In regards to David Wilson, the rusher had ball security issues in college, so to see them manifest in Week 1 was disconcerting. Still, Wilson deserved a longer leash than the one he was given, and with Andre Brown tearing it up in Bradshaw’s absence last week, not sure he’s going to get a shot at redemption. If Brown is available in your league, drop Wilson to obtain the new New York back.
LeShoure has been a popular waiver-wire pick this week, yet Smith has been taking the first-team reps in practice. LeShoure’s presence hampers Smith’s ceiling, but Smith still has starter status in most fantasy formats. While I fathom why some owners may want to stash LeShoure on their roster, Smith is the only Detroit back that has value in the foreseeable future.
By the way, my articles are huge with the Aussies.
Hulk Hogan: After a great performance by the Seattle D against Dallas, are they worth a start against Green Bay, BROTHER??
The Seahawks held opponents to 19.7 points per game last year, second-best in the conference, and are off to a strong start this season, surrendering just 27 points through two games. Factor in the Monday night theater to an already-raucous environment in the Emerald City, and it’s easy to see why Seattle seems like a practical play.
However, while the offense has stalled out of the gate, do you really want to bet against Aaron Rodgers? The Pack took on two of the tougher defenses in the NFL, so a date with the Seahawks will seem like cream cheese. While Seattle is a worthy unit for the rest of the season, sit them on your bench for Week 3.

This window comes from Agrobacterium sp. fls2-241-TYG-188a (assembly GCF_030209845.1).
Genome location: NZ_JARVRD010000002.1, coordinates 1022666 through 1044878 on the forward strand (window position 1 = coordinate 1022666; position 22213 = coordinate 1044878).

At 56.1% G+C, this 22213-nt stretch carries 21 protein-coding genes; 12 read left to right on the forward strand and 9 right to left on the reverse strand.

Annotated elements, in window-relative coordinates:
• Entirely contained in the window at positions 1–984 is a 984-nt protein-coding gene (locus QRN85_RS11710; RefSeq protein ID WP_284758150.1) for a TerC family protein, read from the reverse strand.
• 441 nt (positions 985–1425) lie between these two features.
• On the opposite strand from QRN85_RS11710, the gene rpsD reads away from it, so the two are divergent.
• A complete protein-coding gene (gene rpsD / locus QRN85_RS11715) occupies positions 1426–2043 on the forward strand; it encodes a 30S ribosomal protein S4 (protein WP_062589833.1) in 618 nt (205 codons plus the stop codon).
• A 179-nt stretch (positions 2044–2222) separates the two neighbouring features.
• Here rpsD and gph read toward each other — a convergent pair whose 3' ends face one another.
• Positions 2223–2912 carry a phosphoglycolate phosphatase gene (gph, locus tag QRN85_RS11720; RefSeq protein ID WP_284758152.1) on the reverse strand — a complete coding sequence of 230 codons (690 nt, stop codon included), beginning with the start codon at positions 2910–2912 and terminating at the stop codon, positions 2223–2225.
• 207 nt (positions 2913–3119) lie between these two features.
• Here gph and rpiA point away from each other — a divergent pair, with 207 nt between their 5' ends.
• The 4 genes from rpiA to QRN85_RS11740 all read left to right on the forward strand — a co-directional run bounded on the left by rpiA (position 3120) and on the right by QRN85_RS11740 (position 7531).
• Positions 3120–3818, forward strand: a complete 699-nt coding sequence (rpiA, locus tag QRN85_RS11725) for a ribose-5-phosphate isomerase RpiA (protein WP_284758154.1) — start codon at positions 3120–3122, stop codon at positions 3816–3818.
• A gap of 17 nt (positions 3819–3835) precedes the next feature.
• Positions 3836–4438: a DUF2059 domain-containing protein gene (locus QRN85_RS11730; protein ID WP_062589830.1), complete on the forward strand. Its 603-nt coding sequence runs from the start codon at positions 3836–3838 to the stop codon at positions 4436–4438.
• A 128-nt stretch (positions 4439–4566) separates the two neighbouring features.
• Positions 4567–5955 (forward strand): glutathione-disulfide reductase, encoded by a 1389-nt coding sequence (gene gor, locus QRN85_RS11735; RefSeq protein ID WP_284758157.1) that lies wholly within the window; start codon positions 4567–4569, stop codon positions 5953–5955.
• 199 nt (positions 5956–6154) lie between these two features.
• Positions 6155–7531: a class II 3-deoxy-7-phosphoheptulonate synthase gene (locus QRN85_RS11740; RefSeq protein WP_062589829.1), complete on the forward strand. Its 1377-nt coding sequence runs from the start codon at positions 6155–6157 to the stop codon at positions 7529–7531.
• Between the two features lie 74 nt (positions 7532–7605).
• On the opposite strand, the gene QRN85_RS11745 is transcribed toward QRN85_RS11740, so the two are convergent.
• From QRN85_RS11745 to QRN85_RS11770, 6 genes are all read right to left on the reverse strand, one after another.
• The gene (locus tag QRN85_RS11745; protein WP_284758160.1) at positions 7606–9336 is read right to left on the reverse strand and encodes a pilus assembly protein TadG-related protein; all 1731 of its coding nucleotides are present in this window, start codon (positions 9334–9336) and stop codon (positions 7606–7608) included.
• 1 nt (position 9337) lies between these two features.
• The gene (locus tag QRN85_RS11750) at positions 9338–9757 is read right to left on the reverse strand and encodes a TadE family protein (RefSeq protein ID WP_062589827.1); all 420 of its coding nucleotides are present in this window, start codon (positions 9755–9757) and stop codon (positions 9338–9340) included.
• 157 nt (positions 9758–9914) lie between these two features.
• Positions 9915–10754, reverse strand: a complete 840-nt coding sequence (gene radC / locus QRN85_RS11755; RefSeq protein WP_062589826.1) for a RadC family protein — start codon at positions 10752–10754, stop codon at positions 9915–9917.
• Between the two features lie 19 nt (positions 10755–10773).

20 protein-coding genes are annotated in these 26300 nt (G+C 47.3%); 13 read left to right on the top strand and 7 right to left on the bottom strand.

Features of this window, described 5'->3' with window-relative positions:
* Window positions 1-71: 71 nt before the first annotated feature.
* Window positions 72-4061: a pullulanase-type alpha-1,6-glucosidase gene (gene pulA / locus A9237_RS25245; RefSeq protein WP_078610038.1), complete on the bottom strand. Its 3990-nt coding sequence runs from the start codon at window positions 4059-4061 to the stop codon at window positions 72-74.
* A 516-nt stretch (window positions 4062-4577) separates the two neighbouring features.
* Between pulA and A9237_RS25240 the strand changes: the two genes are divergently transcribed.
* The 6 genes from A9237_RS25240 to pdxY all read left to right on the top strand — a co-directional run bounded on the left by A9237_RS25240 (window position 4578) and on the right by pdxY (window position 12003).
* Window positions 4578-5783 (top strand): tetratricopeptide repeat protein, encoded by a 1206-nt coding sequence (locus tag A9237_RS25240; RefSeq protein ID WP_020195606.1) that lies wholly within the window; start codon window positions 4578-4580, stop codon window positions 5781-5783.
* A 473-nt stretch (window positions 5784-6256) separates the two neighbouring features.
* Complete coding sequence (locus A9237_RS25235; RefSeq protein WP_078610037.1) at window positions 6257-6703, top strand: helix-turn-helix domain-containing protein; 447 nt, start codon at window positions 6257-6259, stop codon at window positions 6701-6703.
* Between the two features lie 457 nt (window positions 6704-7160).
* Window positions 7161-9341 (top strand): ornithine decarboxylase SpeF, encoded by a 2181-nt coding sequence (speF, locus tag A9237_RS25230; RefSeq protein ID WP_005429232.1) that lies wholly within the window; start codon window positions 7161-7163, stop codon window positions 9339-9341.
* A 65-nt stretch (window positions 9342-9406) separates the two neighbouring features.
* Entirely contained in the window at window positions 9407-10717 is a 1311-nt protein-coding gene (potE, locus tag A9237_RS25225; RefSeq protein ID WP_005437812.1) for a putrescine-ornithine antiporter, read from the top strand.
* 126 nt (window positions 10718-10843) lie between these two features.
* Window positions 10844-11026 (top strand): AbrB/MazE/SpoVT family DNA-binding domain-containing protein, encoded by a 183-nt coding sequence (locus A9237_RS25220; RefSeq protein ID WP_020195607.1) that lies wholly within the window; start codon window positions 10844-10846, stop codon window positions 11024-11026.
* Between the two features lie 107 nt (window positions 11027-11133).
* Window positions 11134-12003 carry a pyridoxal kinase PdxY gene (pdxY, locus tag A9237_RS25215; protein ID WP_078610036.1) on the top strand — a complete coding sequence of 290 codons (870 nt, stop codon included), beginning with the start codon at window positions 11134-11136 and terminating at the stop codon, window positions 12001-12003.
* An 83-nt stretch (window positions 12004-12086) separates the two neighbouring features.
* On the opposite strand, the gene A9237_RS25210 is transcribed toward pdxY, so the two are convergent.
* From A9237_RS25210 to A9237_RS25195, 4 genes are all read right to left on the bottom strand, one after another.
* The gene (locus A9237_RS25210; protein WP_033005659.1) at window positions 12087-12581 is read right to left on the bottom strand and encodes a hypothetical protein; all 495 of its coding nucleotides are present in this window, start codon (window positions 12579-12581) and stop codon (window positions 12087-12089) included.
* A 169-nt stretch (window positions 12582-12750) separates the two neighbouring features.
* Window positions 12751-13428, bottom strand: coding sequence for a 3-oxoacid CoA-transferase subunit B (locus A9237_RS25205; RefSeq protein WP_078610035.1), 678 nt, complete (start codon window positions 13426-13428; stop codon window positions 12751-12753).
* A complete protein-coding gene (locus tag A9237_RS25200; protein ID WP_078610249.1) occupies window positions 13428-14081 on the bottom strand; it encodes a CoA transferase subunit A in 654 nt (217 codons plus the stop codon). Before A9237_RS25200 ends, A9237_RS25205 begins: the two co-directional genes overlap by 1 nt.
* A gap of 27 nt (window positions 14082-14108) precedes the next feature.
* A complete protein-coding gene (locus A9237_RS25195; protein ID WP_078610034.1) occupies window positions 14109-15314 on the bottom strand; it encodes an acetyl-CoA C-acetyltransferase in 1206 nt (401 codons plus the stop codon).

Jason A. (@StraVltg): What should I do with Chris Johnson?
You pray, Jason. You pray.
You have to feel bad for the dude…unless you are an owner that harbored Johnson on your roster in 2011. In that case, the catastrophe is Christmas come early. However, unlike last season’s tribulation, one that was viewed as self-induced after missing training camp in a contract holdout, Johnson’s poor play thus far is more of a corollary to the Tennessee offensive linemen, who are doing their best Little Giants imitation through the first two games. Worse, the lack of a viable passing attack puts the defense’s onus on CJ2K. (And considering Johnson’s previous signal callers were Kerry Collins and Vince Young, think that says all you need to know about the inception of the Jake Locker Era.)
In PPR leagues, Johnson maintains value, as the porous line that hampers his ground capability also facilitates quick passes from Locker in the running back’s direction. Alas, fulfilling his first-round expectations looks like a pipe dream for Johnson proprietors.
Eryk-R5: Time to drop Michael Turner?
More like time to drop “The Burner” nickname, am I right?
Off-the-field issues aside, Turner owners should be troubled, as the cat has yet to display any semblance of explosiveness this season. Though Turner’s bulkiness can facilitate yards, that style is not conducive to Atlanta’s new up-temp attack. While I wouldn’t drop him just yet, Turner’s stretch as fantasy entity is nearing an end.